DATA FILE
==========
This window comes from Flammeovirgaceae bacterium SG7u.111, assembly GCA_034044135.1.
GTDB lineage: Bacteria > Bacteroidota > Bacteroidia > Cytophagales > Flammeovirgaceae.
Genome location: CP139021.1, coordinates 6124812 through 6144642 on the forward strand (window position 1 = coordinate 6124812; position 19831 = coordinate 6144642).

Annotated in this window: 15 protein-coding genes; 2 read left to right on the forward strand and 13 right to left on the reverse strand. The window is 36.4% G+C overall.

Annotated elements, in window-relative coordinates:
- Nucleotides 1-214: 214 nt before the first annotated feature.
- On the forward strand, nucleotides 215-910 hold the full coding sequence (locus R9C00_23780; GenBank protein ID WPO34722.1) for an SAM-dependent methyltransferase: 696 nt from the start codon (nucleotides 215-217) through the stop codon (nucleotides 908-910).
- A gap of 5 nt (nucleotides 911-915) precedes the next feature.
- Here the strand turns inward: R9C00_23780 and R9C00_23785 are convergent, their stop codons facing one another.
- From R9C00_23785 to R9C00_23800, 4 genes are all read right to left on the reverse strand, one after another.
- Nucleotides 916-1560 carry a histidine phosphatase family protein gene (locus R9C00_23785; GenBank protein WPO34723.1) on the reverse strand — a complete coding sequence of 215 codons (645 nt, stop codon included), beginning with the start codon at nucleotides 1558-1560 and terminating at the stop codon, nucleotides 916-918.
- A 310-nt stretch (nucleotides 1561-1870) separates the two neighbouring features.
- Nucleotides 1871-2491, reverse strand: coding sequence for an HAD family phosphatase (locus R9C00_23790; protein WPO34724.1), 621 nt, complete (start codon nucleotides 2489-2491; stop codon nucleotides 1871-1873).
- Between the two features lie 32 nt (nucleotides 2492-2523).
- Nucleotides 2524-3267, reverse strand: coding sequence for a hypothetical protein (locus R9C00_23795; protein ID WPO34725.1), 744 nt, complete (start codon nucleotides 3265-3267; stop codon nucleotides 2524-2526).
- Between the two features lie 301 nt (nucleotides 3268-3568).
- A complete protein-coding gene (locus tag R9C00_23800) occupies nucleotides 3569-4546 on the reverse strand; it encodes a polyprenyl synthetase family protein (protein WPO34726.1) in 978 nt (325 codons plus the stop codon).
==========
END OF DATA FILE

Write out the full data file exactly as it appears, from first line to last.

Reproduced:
This window comes from Flammeovirgaceae bacterium SG7u.111, assembly GCA_034044135.1.
GTDB lineage: Bacteria > Bacteroidota > Bacteroidia > Cytophagales > Flammeovirgaceae.
Genome location: CP139021.1, coordinates 6124812 through 6144642 on the forward strand (window position 1 = coordinate 6124812; position 19831 = coordinate 6144642).

Annotated in this window: 15 protein-coding genes; 2 read left to right on the forward strand and 13 right to left on the reverse strand. The window is 36.4% G+C overall.

Annotated elements, in window-relative coordinates:
- Nucleotides 1-214: 214 nt before the first annotated feature.
- On the forward strand, nucleotides 215-910 hold the full coding sequence (locus R9C00_23780; GenBank protein ID WPO34722.1) for an SAM-dependent methyltransferase: 696 nt from the start codon (nucleotides 215-217) through the stop codon (nucleotides 908-910).
- A gap of 5 nt (nucleotides 911-915) precedes the next feature.
- Here the strand turns inward: R9C00_23780 and R9C00_23785 are convergent, their stop codons facing one another.
- From R9C00_23785 to R9C00_23800, 4 genes are all read right to left on the reverse strand, one after another.
- Nucleotides 916-1560 carry a histidine phosphatase family protein gene (locus R9C00_23785; GenBank protein WPO34723.1) on the reverse strand — a complete coding sequence of 215 codons (645 nt, stop codon included), beginning with the start codon at nucleotides 1558-1560 and terminating at the stop codon, nucleotides 916-918.
- A 310-nt stretch (nucleotides 1561-1870) separates the two neighbouring features.
- Nucleotides 1871-2491, reverse strand: coding sequence for an HAD family phosphatase (locus R9C00_23790; protein WPO34724.1), 621 nt, complete (start codon nucleotides 2489-2491; stop codon nucleotides 1871-1873).
- Between the two features lie 32 nt (nucleotides 2492-2523).
- Nucleotides 2524-3267, reverse strand: coding sequence for a hypothetical protein (locus R9C00_23795; protein ID WPO34725.1), 744 nt, complete (start codon nucleotides 3265-3267; stop codon nucleotides 2524-2526).
- Between the two features lie 301 nt (nucleotides 3268-3568).
- A complete protein-coding gene (locus tag R9C00_23800) occupies nucleotides 3569-4546 on the reverse strand; it encodes a polyprenyl synthetase family protein (protein WPO34726.1) in 978 nt (325 codons plus the stop codon).